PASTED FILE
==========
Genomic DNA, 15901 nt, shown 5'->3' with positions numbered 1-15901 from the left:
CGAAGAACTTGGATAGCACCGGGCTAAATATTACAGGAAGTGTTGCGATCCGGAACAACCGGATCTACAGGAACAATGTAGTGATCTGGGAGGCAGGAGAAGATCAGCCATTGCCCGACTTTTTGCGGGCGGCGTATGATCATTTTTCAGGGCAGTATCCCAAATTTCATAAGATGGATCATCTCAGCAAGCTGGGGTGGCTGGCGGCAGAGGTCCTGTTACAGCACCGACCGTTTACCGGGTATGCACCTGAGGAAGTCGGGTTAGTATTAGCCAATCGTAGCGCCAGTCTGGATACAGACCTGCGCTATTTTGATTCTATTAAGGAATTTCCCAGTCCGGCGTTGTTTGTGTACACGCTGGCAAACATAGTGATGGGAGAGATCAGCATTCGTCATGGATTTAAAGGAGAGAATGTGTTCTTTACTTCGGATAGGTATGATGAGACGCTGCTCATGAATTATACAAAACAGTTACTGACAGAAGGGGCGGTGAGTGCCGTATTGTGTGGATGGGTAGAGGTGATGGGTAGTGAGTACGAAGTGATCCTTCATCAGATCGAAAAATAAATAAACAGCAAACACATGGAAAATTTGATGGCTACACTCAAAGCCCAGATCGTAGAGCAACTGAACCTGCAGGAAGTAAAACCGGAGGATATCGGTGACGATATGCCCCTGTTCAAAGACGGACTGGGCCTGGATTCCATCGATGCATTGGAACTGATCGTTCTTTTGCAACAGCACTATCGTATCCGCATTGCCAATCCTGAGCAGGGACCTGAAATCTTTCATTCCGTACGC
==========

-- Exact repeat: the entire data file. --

Genomic DNA, 15901 nt, shown 5'->3' with positions numbered 1-15901 from the left:
CGAAGAACTTGGATAGCACCGGGCTAAATATTACAGGAAGTGTTGCGATCCGGAACAACCGGATCTACAGGAACAATGTAGTGATCTGGGAGGCAGGAGAAGATCAGCCATTGCCCGACTTTTTGCGGGCGGCGTATGATCATTTTTCAGGGCAGTATCCCAAATTTCATAAGATGGATCATCTCAGCAAGCTGGGGTGGCTGGCGGCAGAGGTCCTGTTACAGCACCGACCGTTTACCGGGTATGCACCTGAGGAAGTCGGGTTAGTATTAGCCAATCGTAGCGCCAGTCTGGATACAGACCTGCGCTATTTTGATTCTATTAAGGAATTTCCCAGTCCGGCGTTGTTTGTGTACACGCTGGCAAACATAGTGATGGGAGAGATCAGCATTCGTCATGGATTTAAAGGAGAGAATGTGTTCTTTACTTCGGATAGGTATGATGAGACGCTGCTCATGAATTATACAAAACAGTTACTGACAGAAGGGGCGGTGAGTGCCGTATTGTGTGGATGGGTAGAGGTGATGGGTAGTGAGTACGAAGTGATCCTTCATCAGATCGAAAAATAAATAAACAGCAAACACATGGAAAATTTGATGGCTACACTCAAAGCCCAGATCGTAGAGCAACTGAACCTGCAGGAAGTAAAACCGGAGGATATCGGTGACGATATGCCCCTGTTCAAAGACGGACTGGGCCTGGATTCCATCGATGCATTGGAACTGATCGTTCTTTTGCAACAGCACTATCGTATCCGCATTGCCAATCCTGAGCAGGGACCTGAAATCTTTCATTCCGTACGC